Longtime local conservative talk-radio host Kirby Wilbur aired his final show on AM 570 KVI Thursday, the radio station announced.

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Longtime local conservative talk-radio host Kirby Wilbur aired his final show on KVI-AM Thursday after the station chose not to renew his contract, citing declining ratings.

On a Facebook fan page for the Kirby Wilbur Show, Wilbur said KVI management “chose not to renew my contract which expires 12/31. It was not my choice to leave.”

Jim Clayton, KVI’s general manager, said “his ratings are not strong. That’s really what the decision is based on.”

Wilbur disagreed.

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“I was told our ratings were in a steady climb since June,” he said late Friday.

Indeed, Wilbur said, he had been told last week that his show was the highest rated on the station and that he was beating Glenn Beck, who airs on another station at the same time, in the 35-to-64-year-old demographic.

Clayton said he told Wilbur he was being let go at the end of Thursday’s show. Wilbur’s contract will be paid through the end of the year, Clayton said.

Wilbur’s show has been replaced, at least for now, by the nationally syndicated Laura Ingraham Show.

Clayton said the station is searching for “a talent that we think can go in there and perform better, ratings wise. … Hopefully, we can find someone local.”

Wilbur had been on-air since 1993, most recently as host of the morning Kirby Wilbur and Company show featuring traffic, weather and talk.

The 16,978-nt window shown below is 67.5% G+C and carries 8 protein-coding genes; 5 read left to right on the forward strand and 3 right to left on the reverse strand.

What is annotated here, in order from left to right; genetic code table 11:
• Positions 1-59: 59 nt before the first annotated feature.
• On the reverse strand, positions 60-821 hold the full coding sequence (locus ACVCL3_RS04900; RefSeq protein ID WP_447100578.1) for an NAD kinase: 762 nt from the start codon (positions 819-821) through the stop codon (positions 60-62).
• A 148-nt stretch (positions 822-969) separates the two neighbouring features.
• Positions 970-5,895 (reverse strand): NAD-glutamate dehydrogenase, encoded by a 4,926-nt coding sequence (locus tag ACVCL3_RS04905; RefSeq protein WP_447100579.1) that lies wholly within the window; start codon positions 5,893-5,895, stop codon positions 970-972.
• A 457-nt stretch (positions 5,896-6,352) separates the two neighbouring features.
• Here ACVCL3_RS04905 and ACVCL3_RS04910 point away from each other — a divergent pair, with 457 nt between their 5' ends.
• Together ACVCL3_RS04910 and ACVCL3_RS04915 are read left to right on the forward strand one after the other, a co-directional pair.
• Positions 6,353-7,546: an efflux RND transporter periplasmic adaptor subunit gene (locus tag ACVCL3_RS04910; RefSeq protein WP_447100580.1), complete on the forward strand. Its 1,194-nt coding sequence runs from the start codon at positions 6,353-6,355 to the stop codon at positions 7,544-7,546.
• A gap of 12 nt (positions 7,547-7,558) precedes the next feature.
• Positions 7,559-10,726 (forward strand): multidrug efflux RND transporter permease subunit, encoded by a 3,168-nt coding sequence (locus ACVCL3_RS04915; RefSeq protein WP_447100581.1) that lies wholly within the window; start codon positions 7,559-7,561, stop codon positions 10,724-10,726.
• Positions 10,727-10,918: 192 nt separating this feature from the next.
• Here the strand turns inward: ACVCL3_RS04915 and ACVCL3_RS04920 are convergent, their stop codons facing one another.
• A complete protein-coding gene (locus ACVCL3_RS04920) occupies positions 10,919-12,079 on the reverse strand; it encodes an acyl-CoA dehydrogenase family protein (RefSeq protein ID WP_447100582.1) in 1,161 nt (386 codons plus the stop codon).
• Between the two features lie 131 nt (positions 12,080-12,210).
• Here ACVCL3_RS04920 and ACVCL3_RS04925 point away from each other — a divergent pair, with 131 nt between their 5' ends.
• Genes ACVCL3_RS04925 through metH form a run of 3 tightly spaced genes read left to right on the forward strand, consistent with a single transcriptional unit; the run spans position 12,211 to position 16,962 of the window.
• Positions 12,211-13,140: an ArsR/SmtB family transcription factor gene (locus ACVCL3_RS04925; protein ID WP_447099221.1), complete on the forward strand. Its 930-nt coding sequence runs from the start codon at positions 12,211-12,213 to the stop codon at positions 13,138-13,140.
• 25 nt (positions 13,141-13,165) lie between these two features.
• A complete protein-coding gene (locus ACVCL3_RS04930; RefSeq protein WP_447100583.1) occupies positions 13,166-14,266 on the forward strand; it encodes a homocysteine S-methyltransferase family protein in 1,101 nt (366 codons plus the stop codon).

Wilbur, a Duvall resident, recently was named to Talkers magazine’s top 100 talk-radio hosts. He has been involved in conservative and Republican politics for more than 35 years.

That he’s no longer on air upset some listeners, including Eric Rohrbach, vice chairman of the 45th District Republicans, who e-mailed fellow Republicans asking them to contact KVI.

Wilbur brings “local insight to conservative commentary,” Rohrbach said.

Wilbur is the second local radio morning-show host to be let go this week.

KIRO-FM did not renew the contract of Jane Shannon, who had co-hosted the morning news show for at least nine years. That decision was economic, said Rod Arquette, program director for Bonneville Seattle, which owns KIRO-FM.

“Jane has done a magnificent job for us over the years,” he said.

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